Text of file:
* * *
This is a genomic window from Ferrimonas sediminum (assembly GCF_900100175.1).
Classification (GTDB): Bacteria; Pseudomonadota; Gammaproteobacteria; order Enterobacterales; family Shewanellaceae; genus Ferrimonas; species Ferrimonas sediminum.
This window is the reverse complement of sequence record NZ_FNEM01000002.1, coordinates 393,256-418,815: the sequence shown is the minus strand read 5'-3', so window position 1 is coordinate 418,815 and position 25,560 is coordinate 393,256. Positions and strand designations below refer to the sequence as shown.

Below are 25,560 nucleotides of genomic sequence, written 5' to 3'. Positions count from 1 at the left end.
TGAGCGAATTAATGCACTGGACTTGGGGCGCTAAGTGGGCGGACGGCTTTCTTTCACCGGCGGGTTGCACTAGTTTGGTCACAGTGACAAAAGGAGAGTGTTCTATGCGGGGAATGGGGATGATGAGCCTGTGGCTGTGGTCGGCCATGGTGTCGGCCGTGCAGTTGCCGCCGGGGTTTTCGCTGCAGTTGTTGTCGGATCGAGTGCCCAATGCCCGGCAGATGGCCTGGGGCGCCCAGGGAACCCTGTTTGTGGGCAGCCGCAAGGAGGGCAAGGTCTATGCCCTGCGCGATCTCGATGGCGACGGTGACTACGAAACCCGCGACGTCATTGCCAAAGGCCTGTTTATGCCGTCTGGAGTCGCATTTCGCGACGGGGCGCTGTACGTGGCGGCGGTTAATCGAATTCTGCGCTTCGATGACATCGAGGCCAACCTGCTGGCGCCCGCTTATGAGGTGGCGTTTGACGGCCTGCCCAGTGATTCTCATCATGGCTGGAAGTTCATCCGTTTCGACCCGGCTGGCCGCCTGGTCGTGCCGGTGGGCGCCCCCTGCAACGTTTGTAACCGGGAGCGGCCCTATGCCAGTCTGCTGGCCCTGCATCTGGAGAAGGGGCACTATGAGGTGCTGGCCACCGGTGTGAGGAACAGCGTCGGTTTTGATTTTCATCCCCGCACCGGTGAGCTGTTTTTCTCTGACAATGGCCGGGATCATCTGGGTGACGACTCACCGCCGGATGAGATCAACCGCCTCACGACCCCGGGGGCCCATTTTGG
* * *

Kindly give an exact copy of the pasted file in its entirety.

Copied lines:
This is a genomic window from Ferrimonas sediminum (assembly GCF_900100175.1).
Classification (GTDB): Bacteria; Pseudomonadota; Gammaproteobacteria; order Enterobacterales; family Shewanellaceae; genus Ferrimonas; species Ferrimonas sediminum.
This window is the reverse complement of sequence record NZ_FNEM01000002.1, coordinates 393,256-418,815: the sequence shown is the minus strand read 5'-3', so window position 1 is coordinate 418,815 and position 25,560 is coordinate 393,256. Positions and strand designations below refer to the sequence as shown.

Below are 25,560 nucleotides of genomic sequence, written 5' to 3'. Positions count from 1 at the left end.
TGAGCGAATTAATGCACTGGACTTGGGGCGCTAAGTGGGCGGACGGCTTTCTTTCACCGGCGGGTTGCACTAGTTTGGTCACAGTGACAAAAGGAGAGTGTTCTATGCGGGGAATGGGGATGATGAGCCTGTGGCTGTGGTCGGCCATGGTGTCGGCCGTGCAGTTGCCGCCGGGGTTTTCGCTGCAGTTGTTGTCGGATCGAGTGCCCAATGCCCGGCAGATGGCCTGGGGCGCCCAGGGAACCCTGTTTGTGGGCAGCCGCAAGGAGGGCAAGGTCTATGCCCTGCGCGATCTCGATGGCGACGGTGACTACGAAACCCGCGACGTCATTGCCAAAGGCCTGTTTATGCCGTCTGGAGTCGCATTTCGCGACGGGGCGCTGTACGTGGCGGCGGTTAATCGAATTCTGCGCTTCGATGACATCGAGGCCAACCTGCTGGCGCCCGCTTATGAGGTGGCGTTTGACGGCCTGCCCAGTGATTCTCATCATGGCTGGAAGTTCATCCGTTTCGACCCGGCTGGCCGCCTGGTCGTGCCGGTGGGCGCCCCCTGCAACGTTTGTAACCGGGAGCGGCCCTATGCCAGTCTGCTGGCCCTGCATCTGGAGAAGGGGCACTATGAGGTGCTGGCCACCGGTGTGAGGAACAGCGTCGGTTTTGATTTTCATCCCCGCACCGGTGAGCTGTTTTTCTCTGACAATGGCCGGGATCATCTGGGTGACGACTCACCGCCGGATGAGATCAACCGCCTCACGACCCCGGGGGCCCATTTTGG